Of course, all this reasoning goes only so far. If you asked me whether I would prefer for my 24-year-old daughter to remain alone or to find herself a life partner, I have no doubt that I’d prefer the latter. Finally, there is no way around the fact that being unpartnered comes with a certain amount of emotional discomfort, whether it is at a dinner party where you are the only single person, or on a trip where you tire of striking up conversations in restaurants. Not to overlook the matter of sexual companionship— or, rather, the lack of it. To that point, I can’t say I have been completely celibate during the years I’ve been on my own. There was the man from my romantic youth who reappeared decades later and latched on to me with an intensity that I initially found captivating until I found it irritating, not least because our relationship in bed never matched the soulfulness of our discussions outside of it. Then there was the married mogul whose energy and curiosity were as intriguing as his narcissism was not—and whose highly selective availability began to make me feel like an overage girl toy, to be snuggled up to when the missus was out of town or a business dinner got canceled. Still and all, I’m not the sort of woman who specializes in one-night stands or blissfully casual sex, and the arid patches have been consistent enough to make me wonder if I could make do with a life without sex altogether.
And here’s the surprising part: Although I’d be lying if I said that I’ve completely made my peace with sleeping alone night after night or that I don’t indulge in erotic fantasies, some of which have made their way into my dreams, I can’t say I waste much time mooning about my lost carnal life, either. Once you’ve moved past the age when your hormones run riot, sexual desire becomes more containable and less urgent, more of a choice and less of a compulsion. I think of all the energy I once put into romance and sex, and I feel a slight sense of relief at being out from under anyone’s thrall. I also tell myself that given that I’m a writer, there’s something to be said for the power of sublimation. Look where it got Freud, who reportedly stopped having sex with his wife in his forties and then went on for 40 more thrillingly productive years, thinking and publishing to beat the band, without taking up sexually with anyone else. (Although there has been speculation that he became involved with his sister-in- law Minna Bernays, it is unproven and strikes me as dubious.)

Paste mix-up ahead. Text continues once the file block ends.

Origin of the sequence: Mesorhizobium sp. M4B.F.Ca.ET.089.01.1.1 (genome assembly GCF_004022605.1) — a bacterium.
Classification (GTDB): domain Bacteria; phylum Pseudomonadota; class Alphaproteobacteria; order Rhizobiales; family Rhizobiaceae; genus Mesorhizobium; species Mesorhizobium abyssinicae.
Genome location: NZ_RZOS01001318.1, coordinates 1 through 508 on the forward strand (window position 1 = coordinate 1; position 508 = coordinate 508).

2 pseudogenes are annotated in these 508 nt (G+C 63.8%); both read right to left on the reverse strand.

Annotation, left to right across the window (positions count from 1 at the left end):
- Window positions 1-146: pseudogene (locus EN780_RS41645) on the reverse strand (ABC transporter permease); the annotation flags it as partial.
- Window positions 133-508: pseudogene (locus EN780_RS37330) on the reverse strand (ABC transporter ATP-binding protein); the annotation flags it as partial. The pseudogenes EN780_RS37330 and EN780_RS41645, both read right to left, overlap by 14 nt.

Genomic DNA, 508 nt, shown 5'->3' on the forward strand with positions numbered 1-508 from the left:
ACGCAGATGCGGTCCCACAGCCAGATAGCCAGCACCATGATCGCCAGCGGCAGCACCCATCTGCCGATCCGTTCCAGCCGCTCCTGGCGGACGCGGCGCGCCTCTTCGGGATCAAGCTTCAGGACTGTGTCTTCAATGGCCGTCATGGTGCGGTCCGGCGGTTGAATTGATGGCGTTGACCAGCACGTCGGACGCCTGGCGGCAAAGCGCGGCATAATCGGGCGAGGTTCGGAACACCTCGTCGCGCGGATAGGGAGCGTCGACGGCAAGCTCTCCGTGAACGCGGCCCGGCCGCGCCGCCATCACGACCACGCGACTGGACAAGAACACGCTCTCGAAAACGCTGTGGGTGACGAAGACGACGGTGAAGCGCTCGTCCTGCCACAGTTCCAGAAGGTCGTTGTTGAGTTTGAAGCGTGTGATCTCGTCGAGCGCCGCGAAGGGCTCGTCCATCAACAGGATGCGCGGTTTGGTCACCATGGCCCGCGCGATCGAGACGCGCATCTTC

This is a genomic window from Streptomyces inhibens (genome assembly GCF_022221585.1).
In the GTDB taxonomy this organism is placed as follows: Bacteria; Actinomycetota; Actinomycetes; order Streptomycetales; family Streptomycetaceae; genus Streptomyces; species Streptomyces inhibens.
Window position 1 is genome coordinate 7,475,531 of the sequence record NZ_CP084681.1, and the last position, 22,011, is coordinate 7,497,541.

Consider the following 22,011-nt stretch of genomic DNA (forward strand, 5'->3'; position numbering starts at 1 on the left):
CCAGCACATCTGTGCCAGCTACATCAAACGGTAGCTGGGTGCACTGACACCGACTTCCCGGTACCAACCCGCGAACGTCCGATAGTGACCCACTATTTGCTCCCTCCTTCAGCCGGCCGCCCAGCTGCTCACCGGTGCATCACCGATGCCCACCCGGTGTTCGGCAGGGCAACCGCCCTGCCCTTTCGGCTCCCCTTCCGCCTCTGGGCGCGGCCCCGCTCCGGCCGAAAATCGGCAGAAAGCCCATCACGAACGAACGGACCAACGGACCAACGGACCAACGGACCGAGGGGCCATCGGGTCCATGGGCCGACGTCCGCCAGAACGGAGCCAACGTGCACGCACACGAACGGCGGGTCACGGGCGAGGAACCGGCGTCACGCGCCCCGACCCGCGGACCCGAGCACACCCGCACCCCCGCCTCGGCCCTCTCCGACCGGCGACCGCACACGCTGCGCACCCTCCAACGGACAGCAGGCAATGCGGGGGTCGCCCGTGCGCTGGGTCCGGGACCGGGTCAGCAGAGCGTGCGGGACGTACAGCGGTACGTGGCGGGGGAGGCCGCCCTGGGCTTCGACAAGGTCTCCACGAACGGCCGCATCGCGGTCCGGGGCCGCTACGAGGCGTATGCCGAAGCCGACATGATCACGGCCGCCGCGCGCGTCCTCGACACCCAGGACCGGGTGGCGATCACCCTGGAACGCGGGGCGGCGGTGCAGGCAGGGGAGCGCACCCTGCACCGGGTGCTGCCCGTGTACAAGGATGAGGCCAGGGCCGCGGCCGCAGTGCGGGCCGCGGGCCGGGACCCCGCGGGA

I’d like to be able to conclude on a note of cheerful finality regarding the unpartnered state, if only not to leave you, the reader, in as irresolute a mind as I am. I’d like, that is, to be able to say: This is where I’ve ended up, and I’m fine with it. But that would be to underplay my lingering doubts as to whether it is simply a testament to my difficulty in compromising that has left me alone on the raft of life rather than a nobler impulse—as well as a stray, lingering hope or two. Just the other evening, for instance, I found myself in conversation with an attractive stranger…who could turn, if the fates would have it, into an intriguing dinner companion…who could turn (although I’m not betting on it) into someone more permanent, someone whose warm body would grace my bed and whose idle chatter would fill the solitary corners of my life.
Curated by Erbe